Thursday, February 23, 2006

More on new Nubia exhibit (Chicago Tribune)
As reported earlier, the Oriental Institute, in Chicago, U.S., has opened a new permanent exhibit dedicated to ancient Nubia. "The Oriental Institute has long been involved with preserving Nubia's legacy. During two harrowing expeditions from 1905 to 1907, founder James Henry Breasted was one of the first scientists to document Nubian ruins and record hieroglyphic inscriptions carved into their walls.In the 1920s and 1930s, institute excavations of royal temples and tombs in Egypt's City of the Dead at Thebes yielded scores of Nubian artifacts from an era when Nubia was ruled as an Egyptian colony. Among them is a striking sculpture of an African face, the realistic likeness of a Nubian slave, that is displayed in the exhibit. The bulk of the institute's Nubian holdings came from excavations of great Nubian archeological sites from 1961 to 1968, before they were covered by a manmade lake created by damming the Nile at Aswan. Egypt and Sudan at that time invited archeologists to come and retrieve as much as they could before the sites were inundated. As an enticement, they were allowed to keep most of what they found."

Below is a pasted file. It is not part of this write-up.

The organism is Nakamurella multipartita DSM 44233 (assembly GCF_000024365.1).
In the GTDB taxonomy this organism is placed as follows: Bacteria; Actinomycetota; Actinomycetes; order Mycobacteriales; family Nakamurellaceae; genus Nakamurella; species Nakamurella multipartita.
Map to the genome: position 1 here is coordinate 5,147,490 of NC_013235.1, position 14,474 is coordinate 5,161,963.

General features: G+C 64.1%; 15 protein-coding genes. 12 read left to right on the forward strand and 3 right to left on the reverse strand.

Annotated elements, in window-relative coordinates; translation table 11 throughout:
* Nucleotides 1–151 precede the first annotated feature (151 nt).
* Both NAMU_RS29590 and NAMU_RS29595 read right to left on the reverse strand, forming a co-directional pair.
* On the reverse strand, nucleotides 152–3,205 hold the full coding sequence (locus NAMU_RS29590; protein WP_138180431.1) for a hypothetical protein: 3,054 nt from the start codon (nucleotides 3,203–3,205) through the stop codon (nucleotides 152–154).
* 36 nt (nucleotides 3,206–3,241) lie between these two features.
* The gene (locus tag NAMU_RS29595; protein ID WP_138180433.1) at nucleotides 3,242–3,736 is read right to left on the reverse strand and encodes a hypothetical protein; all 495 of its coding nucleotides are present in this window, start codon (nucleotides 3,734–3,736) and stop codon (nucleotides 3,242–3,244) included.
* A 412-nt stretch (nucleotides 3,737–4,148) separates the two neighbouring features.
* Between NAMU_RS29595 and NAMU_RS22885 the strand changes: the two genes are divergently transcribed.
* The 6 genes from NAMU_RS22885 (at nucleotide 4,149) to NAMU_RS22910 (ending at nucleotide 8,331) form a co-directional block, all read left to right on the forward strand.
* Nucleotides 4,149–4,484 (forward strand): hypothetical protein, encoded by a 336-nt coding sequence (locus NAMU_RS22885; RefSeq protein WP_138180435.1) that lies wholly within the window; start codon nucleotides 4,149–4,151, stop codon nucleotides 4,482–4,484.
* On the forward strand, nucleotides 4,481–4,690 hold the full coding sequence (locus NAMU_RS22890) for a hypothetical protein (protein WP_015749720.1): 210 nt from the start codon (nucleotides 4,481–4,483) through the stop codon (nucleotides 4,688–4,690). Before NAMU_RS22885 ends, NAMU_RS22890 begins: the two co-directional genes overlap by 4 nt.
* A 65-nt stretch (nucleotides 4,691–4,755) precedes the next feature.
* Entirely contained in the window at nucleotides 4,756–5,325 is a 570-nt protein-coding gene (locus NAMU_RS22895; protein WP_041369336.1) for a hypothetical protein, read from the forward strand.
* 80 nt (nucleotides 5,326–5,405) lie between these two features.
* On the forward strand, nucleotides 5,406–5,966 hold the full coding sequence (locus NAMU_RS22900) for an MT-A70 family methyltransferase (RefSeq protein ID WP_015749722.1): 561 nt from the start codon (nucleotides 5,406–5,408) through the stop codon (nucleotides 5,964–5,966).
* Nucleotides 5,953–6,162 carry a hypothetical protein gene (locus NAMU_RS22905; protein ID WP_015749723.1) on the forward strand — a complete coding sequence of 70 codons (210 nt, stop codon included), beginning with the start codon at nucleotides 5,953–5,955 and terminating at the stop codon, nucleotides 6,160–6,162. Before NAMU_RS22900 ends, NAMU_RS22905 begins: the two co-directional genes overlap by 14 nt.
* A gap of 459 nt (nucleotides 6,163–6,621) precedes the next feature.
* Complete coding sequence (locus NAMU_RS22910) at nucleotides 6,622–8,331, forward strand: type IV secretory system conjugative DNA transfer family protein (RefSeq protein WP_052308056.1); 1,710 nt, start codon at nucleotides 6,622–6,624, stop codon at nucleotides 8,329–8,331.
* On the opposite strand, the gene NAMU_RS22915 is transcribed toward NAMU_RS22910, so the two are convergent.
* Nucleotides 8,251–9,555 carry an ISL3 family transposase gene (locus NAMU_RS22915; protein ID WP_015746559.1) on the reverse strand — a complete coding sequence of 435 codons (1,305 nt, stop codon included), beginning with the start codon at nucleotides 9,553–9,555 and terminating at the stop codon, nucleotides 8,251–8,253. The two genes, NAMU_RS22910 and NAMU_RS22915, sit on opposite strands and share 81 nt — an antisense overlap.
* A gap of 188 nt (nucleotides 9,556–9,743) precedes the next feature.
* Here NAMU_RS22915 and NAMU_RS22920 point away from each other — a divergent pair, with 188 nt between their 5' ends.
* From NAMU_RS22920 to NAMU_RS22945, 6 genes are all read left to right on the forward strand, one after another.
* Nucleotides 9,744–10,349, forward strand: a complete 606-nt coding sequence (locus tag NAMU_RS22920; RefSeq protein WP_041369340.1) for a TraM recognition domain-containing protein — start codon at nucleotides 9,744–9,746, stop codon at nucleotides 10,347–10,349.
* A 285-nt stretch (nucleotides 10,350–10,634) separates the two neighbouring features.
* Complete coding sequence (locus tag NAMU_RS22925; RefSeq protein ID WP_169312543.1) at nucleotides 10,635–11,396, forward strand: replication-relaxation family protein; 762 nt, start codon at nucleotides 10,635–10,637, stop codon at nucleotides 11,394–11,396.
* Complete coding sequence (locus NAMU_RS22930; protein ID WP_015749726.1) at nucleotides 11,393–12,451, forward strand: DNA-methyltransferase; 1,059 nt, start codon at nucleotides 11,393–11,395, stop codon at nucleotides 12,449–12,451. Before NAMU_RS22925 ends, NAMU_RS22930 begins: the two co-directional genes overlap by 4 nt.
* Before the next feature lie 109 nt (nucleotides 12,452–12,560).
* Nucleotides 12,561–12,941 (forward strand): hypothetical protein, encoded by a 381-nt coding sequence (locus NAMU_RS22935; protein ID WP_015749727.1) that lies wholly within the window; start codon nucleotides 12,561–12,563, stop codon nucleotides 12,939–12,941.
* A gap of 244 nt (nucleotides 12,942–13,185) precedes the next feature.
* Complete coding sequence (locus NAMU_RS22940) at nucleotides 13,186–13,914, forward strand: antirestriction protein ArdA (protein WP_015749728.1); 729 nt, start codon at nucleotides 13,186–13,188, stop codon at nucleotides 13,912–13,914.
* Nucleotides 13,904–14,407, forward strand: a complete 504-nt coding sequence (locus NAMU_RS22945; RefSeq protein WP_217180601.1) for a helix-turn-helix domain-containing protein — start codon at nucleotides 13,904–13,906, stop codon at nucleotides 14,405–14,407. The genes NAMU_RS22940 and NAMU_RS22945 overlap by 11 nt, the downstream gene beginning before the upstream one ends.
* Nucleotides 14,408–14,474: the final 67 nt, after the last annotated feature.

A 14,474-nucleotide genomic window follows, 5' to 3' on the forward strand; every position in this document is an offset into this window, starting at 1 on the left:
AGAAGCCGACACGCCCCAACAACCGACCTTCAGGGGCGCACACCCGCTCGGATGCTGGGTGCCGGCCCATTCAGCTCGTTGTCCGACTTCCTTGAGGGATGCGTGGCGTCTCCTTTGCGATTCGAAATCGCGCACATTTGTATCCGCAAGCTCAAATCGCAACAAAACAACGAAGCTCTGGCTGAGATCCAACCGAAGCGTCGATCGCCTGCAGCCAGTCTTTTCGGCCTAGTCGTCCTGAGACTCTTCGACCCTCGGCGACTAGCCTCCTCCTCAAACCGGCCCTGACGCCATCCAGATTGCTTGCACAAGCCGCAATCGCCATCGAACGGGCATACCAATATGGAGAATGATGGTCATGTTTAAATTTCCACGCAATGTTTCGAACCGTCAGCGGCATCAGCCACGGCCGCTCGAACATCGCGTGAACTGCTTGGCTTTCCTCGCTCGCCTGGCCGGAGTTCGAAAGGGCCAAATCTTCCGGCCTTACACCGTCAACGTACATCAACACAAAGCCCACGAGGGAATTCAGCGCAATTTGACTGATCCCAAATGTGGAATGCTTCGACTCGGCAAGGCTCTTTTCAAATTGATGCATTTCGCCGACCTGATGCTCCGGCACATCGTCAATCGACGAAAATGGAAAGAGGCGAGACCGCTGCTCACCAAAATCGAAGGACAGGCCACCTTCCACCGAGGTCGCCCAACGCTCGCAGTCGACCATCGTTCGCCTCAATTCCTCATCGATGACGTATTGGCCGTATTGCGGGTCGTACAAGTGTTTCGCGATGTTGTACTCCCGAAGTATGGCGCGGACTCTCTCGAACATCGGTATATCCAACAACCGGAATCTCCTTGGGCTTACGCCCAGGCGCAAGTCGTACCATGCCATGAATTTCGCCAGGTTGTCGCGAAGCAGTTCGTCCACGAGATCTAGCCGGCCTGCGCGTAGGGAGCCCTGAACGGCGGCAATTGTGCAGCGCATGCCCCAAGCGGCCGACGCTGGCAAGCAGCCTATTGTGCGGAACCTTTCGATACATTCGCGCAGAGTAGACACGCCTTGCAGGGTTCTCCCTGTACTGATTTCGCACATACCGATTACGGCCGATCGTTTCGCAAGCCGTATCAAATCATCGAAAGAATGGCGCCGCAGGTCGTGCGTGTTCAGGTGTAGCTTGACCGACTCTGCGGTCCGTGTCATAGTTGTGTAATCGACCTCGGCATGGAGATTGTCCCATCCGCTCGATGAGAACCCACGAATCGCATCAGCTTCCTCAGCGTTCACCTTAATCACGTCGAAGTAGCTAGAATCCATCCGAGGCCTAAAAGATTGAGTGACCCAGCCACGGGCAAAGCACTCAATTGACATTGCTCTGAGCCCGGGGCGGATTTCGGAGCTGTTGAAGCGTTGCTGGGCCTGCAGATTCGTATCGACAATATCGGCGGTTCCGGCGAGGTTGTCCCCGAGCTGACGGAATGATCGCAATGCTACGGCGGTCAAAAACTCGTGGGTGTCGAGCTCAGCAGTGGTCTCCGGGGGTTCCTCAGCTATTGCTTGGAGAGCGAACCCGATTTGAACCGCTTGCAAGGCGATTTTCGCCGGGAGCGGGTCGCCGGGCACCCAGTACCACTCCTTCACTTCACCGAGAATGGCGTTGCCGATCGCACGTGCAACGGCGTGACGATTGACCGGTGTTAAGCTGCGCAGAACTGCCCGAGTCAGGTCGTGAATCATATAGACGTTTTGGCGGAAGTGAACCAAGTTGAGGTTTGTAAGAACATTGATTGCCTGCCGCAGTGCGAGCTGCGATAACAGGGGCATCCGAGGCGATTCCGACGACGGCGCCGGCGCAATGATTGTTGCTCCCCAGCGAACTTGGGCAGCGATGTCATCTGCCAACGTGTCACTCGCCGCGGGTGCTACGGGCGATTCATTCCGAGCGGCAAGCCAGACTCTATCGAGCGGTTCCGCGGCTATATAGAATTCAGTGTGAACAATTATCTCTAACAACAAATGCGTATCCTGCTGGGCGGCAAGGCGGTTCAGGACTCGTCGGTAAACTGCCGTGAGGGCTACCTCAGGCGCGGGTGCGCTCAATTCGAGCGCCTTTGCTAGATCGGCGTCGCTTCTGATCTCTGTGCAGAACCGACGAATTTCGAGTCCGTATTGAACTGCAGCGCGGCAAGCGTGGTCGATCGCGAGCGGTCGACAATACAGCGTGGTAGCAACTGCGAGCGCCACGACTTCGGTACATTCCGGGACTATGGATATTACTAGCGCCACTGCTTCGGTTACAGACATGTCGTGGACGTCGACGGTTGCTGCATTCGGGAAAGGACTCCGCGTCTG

See the above artice for the full story.

See the museum's website for details about the collection:
A photo gallery showing some of the photographs in the collection is at:

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